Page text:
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Finding The Essence Of ‘Good Work’

Thumbnail WW Article 3_Finding The Essence Of 'Good Work

This article is drawn from the Why Work? podcast series, in which Paul Kim, Sibs Sibanda and Lise-Marie Keyser explore Dorothy Sayers’ influential essay on the topic. Although written during World War II, Sayers’ counter-intuitive observations still offer valuable insights into why we work, and how we should think about work.


In the previous two articles in this series, we explored a few important underlying beliefs about why we work. From Scripture, we realised that work is not only (as many of us believed) something that needs to be done to provide financially for ourselves and the people who depend on us.

Instead, it was argued that we were created to work, and we have been called to do particular types of work. If we agree with Sayers’ first premise that work should be “a way of life,” it follows logically that work and rest should be integrated, and that seeking limitless leisure time is not a meaningful purpose in life.

Therefore it is right and proper that we should (as much as possible) seek the fulfilment we can only get from doing good work, well. Now the question arises: what is ‘good work’?

1. The illusion of sacred versus secular

Many Christians believe in a clear separation between religious activities and everyday work, with religious tasks being preferred as they are seen as more important. Yet the majority of us work outside of religious institutions. Does this mean that if we are not employed full-time by a church, we should try to limit our ‘day-job’ as much as possible (in other words, only do what needs to be done for us to survive) so that we can commit as much time as possible to church activities?

Sayers strongly opposes this notion. She states that “it is not right [that] a man’s life is divided into the time he spends on his work and the time he spends in serving God. He must be able to serve God in his work, and the work itself must be accepted and respected as the medium of divine creation.”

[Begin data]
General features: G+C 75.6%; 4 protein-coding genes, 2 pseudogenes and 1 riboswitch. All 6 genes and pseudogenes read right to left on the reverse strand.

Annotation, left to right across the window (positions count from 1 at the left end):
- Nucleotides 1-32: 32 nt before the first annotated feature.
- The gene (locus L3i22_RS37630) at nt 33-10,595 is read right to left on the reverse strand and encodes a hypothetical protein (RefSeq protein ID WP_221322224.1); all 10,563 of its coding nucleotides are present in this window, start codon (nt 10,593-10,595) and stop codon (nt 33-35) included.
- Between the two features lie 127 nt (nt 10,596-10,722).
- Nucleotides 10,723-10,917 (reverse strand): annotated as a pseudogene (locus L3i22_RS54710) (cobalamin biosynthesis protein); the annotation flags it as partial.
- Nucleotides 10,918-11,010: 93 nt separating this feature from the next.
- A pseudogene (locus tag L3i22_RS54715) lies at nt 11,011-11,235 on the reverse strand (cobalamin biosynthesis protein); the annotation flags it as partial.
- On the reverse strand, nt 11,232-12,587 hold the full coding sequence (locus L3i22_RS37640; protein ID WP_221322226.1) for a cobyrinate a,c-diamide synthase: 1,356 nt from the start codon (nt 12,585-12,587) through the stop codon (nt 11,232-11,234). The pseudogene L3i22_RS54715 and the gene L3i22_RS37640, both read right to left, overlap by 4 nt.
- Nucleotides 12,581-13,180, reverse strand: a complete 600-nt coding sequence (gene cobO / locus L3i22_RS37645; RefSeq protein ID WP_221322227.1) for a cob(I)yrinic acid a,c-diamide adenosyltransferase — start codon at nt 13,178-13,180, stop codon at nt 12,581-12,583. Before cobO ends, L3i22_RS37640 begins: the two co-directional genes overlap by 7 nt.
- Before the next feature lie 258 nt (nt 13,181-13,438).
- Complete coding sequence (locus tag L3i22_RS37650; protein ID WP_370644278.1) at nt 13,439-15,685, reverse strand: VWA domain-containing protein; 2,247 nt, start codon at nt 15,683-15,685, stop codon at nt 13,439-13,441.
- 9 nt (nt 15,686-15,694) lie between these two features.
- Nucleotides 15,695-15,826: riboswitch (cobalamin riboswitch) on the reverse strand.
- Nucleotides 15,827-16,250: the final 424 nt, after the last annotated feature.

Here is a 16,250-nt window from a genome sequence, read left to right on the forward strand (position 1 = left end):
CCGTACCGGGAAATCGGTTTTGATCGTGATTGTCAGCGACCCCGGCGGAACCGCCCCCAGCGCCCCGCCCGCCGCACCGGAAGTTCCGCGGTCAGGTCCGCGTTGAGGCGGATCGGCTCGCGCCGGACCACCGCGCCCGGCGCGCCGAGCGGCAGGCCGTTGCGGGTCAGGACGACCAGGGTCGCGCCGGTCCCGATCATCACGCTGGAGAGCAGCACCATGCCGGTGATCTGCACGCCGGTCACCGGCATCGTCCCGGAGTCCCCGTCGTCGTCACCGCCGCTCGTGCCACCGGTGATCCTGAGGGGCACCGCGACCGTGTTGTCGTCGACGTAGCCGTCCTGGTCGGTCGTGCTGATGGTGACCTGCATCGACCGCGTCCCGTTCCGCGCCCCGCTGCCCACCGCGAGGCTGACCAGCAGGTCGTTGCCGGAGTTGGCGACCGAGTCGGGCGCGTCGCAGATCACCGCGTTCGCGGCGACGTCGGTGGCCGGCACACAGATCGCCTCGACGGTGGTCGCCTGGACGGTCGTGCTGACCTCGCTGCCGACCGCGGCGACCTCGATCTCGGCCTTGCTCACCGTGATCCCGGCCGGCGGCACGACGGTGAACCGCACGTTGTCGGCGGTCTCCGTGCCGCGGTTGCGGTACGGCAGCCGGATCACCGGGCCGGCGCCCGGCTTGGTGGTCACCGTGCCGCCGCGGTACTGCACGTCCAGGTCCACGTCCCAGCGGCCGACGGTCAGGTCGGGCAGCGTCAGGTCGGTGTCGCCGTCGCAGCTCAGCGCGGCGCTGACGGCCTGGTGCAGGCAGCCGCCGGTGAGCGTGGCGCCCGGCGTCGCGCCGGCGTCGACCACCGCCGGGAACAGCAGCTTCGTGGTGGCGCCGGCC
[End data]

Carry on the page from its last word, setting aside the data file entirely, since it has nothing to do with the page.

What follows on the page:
In other words, she rejects dualism as unbiblical – so should we. Dualism is a worldview that divides life into ‘sacred’ and ‘secular’ activities. It claims that the Christian faith is only applicable to our private (home and church) lives, while having nothing to do with our public (social and work) lives.

However, God created the world with an inherent design in mind, and that design never divided life into ‘worship’ and ‘work’. Jesus commands us to “love the Lord your God with all your heart and with all your soul and with all your mind and with all your strength” (Mark 12:30). It is not possible to offer all of ourselves to Him (as He calls us to do) when we live divided lives. When we embrace a biblical view of faith and work, it breaks the illusion that only religious activities have spiritual significance.

2. Regular work as a divine calling

Once we realise that all work is spiritual, it becomes clear that ordinary, regular work can of course be ‘good work’. God called kings, judges, artists, shepherds, warriors or farmers to his purposes in biblical times, and He calls us to be security guards, teachers, accountants, doctors or farmers today. As Sayers explains, “when a man or woman is called to a particular job of secular work, that is as true a vocation as though he or she were called to specifically religious work”.